Climbing Treasury yields and concerns that interest rates might need to remain higher for longer to contain inflation proved too much for the major equity indices Thursday, with the S&P 500 Index and Nasdaq Composite sinking to their lowest levels since late June.  Shares have now fallen for three straight days.  Elsewhere in Europe, shares also ended lower yesterday, with the Euro Stoxx 50 Index down 1.3% to its lowest level in five weeks led by a decline in industrials and tech shares. 

Summary for 18.08.2023 

  • Asian markets were trying to find a firmer footing after a rough week, amid persistent fears of rising US interest rates, although signals of more Chinese stimulus measures helped local shares mark some gains. 
  • European shares are poised for a steady start while US futures were flat as investors look to next week’s Jackson Hole meeting. 
  • Oil prices rose in Asian trade this morning but were set to snap a seven-week winning streak as fears of a Chinese economic slowdown and rising US interest rates clouded the outlook for demand. 
  • Global government bond yields extended their climb yesterday, with the US 30-year reaching the highest point since 2011 and other benchmarks returning to 2008 levels – as resilient economic data challenges the view that central bank rates are peaking.  Both five- and 10-year Treasury yields rose Thursday to within a few basis points of their 2022 highs.  The equivalent UK yield jumped to a 15-year high, while its German counterpart approached the highest since 2011. 
  • Embattled developer China Evergrande Group has filed for protection from creditors in a US bankruptcy court as part of its debt restructuring process, as anxiety over China’s worsening property crisis and a weakening economy.  The company sought protection under Chapter 15 of the US bankruptcy code, which shields non-US companies that are undergoing restructurings from creditors that hope to sue them or tie up assets in the US. 
  • SoftBank’s Arm has filled out the roster of underwriters for its IPO, with 28 banks in all on the deal.  In addition to four lead banks – Barclays, Goldman Sachs, JPMorgan, and Mizuho, the offering will have 10 second-tier underwriters.  A third tier shall consist of a diverse group of 14 securities firms.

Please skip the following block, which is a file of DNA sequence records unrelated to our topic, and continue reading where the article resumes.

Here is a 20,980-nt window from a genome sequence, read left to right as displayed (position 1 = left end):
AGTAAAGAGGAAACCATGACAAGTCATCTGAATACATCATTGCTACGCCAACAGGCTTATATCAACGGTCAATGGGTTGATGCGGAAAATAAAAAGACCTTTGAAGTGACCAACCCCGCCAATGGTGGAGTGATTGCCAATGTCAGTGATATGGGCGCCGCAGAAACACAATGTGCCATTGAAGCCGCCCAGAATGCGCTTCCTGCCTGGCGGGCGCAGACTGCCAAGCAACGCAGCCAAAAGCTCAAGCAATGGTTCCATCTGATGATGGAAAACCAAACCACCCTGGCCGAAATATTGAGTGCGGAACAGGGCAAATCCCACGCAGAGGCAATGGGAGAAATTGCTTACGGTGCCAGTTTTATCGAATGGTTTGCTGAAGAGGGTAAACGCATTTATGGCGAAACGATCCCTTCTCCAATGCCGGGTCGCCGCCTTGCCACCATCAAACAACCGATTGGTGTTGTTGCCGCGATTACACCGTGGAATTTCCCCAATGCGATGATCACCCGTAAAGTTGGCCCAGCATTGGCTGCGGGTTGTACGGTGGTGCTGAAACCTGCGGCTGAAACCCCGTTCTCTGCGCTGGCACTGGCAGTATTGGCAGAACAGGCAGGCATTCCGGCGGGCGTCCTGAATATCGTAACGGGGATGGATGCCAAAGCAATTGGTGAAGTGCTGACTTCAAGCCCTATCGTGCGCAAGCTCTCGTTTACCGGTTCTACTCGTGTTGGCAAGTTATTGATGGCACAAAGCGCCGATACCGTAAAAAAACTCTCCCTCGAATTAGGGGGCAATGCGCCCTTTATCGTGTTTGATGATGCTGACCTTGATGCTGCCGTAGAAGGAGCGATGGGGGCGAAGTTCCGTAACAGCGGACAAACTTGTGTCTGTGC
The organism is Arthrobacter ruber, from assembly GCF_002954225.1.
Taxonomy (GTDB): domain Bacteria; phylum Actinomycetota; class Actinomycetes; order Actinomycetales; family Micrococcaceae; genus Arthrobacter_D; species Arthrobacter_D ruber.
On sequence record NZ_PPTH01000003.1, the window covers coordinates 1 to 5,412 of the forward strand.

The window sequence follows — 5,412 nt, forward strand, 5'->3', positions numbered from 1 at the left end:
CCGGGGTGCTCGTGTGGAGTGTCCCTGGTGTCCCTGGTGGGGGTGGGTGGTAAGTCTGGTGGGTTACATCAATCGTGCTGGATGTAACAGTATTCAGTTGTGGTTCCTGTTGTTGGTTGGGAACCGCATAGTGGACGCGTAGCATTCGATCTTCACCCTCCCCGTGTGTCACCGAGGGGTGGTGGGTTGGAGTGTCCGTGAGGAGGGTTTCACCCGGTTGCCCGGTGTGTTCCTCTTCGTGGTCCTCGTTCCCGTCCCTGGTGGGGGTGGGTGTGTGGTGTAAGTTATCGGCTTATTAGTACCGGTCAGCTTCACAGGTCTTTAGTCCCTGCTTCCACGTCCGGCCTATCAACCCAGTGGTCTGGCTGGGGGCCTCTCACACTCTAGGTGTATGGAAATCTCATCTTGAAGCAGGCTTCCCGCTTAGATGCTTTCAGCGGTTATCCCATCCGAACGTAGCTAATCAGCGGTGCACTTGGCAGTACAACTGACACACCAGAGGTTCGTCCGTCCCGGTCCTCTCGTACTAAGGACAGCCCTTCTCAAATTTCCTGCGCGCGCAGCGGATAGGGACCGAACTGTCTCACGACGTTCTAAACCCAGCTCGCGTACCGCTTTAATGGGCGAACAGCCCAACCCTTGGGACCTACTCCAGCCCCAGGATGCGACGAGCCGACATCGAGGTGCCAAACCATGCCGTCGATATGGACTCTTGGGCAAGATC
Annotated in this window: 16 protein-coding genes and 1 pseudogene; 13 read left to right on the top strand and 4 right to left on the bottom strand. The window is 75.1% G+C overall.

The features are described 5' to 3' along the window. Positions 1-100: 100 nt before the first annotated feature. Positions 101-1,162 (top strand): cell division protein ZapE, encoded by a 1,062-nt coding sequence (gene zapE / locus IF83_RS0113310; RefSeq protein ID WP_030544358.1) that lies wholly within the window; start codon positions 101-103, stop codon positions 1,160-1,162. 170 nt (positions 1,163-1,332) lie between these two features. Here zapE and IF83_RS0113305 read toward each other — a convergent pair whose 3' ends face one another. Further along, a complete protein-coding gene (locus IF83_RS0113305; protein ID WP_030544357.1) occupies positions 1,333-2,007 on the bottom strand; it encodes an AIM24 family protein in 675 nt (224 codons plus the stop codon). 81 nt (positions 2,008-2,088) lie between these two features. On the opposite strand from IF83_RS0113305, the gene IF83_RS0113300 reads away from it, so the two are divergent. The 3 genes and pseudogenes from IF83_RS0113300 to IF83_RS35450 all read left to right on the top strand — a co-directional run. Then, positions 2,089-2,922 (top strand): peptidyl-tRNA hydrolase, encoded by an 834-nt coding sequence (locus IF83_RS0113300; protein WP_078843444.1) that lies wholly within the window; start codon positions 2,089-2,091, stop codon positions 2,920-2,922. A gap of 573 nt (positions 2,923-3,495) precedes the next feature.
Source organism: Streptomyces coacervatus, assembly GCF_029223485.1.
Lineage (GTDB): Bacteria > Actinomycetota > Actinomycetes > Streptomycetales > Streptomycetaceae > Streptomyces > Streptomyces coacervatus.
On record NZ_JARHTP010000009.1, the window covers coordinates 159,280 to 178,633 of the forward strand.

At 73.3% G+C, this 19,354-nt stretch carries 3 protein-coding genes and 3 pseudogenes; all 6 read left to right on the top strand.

• Retail sales in the UK dropped by 1.2% from the previous month in July, reversing from a downwardly revised 0.6% rise in the prior month and worse than market expectations of a 0.5% fall.  This was the first decline in retail sales since March, weighed by poor weather.  On a yearly basis, retail trade shrank by 3.2%, a 16th consecutive month of decline, and compared with forecasts of a 2.1% fall. 
  • Adobe initially surged in Thursday’s session after Bank of America upgraded the share to “buy” from “neutral”, citing the software company’s potential leadership in artificial intelligence, only to fall victim to the broader weakness later in the session.  It ended about 0.5% lower. 
  • Nvidia also enjoyed an early pop yesterday on reports Oppenheimer had raised its price target for the AI company’s shares to $500 from $420, citing “robust” demand for AI, only to give up those gains later in the session.  It ended little changed. 
  • Similarly, Walmart reversed course during Thursday’s session to end about 2% lower even after topping earnings expectations and boosting its full-year consolidated sales growth forecast.  Shares had gained over 12% this year.  In a statement, Walmart CEO Doug McMillon said he’s “encouraged” by his company’s results in general merchandise compared to prior expectations, adding “we’re in good shape with inventory.”